Figure 2 shows a diagram of the magnet insert for the prototype experiment, which is located at the University of Washington, in Seattle, WA. A superconducting solenoid provides the 1-T magnetic field. The electrons are trapped in a small () magnetic bottle in the bore of the magnet. The magnetic field from the solenoid traps the electrons in the horizontal plane; a trapping coil within the bore of the magnet decreases the field slightly in a small volume, trapping the electrons vertically. Whether or not electrons are trapped depends on the depth of the magnetic bottle potential, and the pitch angle of the electrons. Electrons with large will be trapped. Fortunately, these electrons also emit the most power as cyclotron radiation. Only electrons with large pitch angles () are trapped. Though this angle selection severely limits the number of electrons we will detect, it maximizes the signal-to-noise ratio.
The ability to open the magnetic bottle by turning off or reversing the current in the trapping coil will allow us to confirm that we are indeed trapping electrons, and accurately measure the noise levels. In addition to detecting the cyclotron radiation, we will employ more traditional means of detecting electrons to monitor the presence of Kr in the trap, and verify that electrons are actually trapped.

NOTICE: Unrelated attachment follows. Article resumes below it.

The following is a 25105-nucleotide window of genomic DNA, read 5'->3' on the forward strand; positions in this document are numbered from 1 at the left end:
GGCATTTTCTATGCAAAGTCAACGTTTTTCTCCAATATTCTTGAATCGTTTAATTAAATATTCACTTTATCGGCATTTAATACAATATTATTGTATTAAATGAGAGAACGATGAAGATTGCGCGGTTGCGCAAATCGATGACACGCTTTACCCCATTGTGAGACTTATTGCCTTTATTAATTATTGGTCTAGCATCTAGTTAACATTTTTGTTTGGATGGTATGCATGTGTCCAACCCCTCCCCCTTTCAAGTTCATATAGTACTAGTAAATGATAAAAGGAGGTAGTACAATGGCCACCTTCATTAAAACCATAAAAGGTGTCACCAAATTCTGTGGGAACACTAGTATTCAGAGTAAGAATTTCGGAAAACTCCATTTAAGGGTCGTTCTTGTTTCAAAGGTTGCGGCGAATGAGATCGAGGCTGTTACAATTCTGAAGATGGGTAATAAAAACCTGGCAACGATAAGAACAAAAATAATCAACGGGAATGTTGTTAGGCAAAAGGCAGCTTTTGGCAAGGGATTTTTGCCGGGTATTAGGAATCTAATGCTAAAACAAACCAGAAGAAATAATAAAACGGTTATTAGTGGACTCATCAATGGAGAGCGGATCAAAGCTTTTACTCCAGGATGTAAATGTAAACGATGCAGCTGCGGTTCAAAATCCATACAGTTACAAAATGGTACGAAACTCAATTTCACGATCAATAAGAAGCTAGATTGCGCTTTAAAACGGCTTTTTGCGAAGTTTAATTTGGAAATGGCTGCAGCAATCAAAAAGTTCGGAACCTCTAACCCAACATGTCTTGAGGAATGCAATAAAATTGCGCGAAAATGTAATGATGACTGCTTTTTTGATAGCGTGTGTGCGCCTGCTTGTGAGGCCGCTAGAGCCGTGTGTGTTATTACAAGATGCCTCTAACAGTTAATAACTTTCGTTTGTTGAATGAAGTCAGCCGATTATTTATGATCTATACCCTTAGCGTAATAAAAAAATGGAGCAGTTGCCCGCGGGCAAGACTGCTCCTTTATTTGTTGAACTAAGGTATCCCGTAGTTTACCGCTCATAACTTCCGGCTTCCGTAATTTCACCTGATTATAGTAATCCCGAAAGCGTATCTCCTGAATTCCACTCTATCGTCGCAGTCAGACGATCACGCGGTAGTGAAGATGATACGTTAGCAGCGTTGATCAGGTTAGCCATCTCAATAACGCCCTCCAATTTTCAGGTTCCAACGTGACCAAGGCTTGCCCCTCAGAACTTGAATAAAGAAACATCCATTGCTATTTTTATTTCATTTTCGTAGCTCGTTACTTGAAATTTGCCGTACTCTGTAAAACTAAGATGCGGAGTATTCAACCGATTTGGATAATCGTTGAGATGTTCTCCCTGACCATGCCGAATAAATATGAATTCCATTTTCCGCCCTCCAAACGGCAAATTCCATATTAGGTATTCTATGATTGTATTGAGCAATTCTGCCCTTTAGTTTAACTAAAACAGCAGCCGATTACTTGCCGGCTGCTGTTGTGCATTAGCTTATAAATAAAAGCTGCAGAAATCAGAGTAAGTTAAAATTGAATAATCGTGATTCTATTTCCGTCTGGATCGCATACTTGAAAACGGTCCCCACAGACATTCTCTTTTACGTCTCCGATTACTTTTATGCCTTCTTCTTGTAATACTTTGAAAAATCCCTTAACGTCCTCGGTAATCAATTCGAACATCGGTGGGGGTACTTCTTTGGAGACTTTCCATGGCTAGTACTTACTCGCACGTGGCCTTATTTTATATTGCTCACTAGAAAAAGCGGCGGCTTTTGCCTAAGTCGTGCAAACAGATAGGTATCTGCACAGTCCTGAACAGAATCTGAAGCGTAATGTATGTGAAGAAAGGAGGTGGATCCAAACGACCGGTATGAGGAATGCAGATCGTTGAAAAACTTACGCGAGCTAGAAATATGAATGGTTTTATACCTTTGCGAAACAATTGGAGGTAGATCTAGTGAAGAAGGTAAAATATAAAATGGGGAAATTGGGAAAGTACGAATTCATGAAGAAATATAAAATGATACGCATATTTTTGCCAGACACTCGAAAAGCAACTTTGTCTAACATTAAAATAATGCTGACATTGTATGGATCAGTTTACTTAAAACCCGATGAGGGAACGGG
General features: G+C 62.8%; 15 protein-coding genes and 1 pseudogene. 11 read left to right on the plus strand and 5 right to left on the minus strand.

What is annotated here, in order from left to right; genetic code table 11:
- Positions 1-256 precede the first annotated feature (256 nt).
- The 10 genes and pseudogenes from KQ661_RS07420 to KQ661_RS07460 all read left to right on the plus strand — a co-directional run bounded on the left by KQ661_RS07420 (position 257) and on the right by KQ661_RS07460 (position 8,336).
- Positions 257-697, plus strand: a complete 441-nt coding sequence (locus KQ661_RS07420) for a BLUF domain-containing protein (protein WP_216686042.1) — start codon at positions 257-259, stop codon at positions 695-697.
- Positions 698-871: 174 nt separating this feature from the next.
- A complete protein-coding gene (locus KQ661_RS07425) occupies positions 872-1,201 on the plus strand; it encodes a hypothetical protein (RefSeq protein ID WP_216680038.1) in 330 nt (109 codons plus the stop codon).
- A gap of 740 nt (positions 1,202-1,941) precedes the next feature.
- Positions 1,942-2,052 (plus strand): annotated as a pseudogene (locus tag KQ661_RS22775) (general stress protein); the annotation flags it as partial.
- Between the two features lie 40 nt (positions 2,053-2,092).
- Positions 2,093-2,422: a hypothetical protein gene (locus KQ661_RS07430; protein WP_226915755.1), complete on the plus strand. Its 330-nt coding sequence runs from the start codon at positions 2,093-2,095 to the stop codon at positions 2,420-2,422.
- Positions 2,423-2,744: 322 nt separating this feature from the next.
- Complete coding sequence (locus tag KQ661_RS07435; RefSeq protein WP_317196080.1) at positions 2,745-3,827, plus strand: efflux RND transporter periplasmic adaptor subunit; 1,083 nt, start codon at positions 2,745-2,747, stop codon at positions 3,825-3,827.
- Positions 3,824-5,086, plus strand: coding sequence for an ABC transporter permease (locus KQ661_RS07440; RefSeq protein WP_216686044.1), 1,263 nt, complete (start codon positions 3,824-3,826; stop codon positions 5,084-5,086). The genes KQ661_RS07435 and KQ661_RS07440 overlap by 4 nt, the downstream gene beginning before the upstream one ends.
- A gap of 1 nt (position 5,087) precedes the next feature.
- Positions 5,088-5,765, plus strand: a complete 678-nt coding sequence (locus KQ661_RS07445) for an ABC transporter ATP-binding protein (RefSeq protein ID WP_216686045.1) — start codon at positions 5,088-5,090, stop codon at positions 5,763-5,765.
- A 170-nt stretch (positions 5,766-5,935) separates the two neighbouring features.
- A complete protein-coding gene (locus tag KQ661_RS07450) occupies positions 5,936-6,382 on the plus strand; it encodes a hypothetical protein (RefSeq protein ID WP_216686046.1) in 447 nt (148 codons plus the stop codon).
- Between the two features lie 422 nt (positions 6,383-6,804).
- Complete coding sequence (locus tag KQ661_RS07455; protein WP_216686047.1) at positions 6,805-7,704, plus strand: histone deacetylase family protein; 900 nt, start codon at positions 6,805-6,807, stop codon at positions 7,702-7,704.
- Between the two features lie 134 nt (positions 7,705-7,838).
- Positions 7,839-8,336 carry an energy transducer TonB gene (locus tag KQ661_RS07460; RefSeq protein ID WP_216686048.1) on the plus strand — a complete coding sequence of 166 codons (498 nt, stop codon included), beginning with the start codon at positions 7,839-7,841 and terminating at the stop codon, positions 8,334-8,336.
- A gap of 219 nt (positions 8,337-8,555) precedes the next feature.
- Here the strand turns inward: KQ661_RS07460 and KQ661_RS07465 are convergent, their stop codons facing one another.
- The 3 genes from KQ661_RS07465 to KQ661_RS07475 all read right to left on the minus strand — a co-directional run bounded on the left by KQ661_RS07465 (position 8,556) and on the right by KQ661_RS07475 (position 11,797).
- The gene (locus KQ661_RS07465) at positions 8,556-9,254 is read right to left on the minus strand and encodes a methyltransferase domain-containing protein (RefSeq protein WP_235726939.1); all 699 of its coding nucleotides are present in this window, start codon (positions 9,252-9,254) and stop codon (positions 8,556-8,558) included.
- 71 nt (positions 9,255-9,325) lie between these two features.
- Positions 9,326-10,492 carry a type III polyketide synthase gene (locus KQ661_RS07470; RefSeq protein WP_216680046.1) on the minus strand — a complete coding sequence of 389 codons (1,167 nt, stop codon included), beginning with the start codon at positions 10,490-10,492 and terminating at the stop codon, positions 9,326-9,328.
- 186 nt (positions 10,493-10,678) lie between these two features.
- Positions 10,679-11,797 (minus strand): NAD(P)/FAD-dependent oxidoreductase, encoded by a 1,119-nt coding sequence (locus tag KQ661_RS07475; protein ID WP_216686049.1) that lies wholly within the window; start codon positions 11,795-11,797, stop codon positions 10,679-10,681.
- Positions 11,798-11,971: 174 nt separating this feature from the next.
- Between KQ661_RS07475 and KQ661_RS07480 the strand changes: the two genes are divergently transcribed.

The cyclotron radiation is detected with a waveguide coupled to two low-noise cryogenic amplifiers. The rectangular cavity of the waveguide also serves to contain the Kr gas. The signals from the amplifier are mixed down to lower frequencies, digitized and written to disk. After the data has been recorded, we analyze it to search for excesses of power as a function of frequency. Fig. 3 (left) shows a simulated “chirp” signal in time-frequency space. Each column is created by taking a Fourier Transform of a -ms time slice. The signal rises in frequency as a function of time because the electron loses energy to the cyclotron radiation. The main background in our analysis is the random noise that sometimes fluctuates high enough to mimic a signal. As Fig. 3 (right) shows, the noise can form clusters that look like signal chirps. We can identify electron candidates by finding a peak of candidate chirps as a function of frequency; using the clustering of high-power bins as a function of time allows us to significantly reduce the background candidate rate.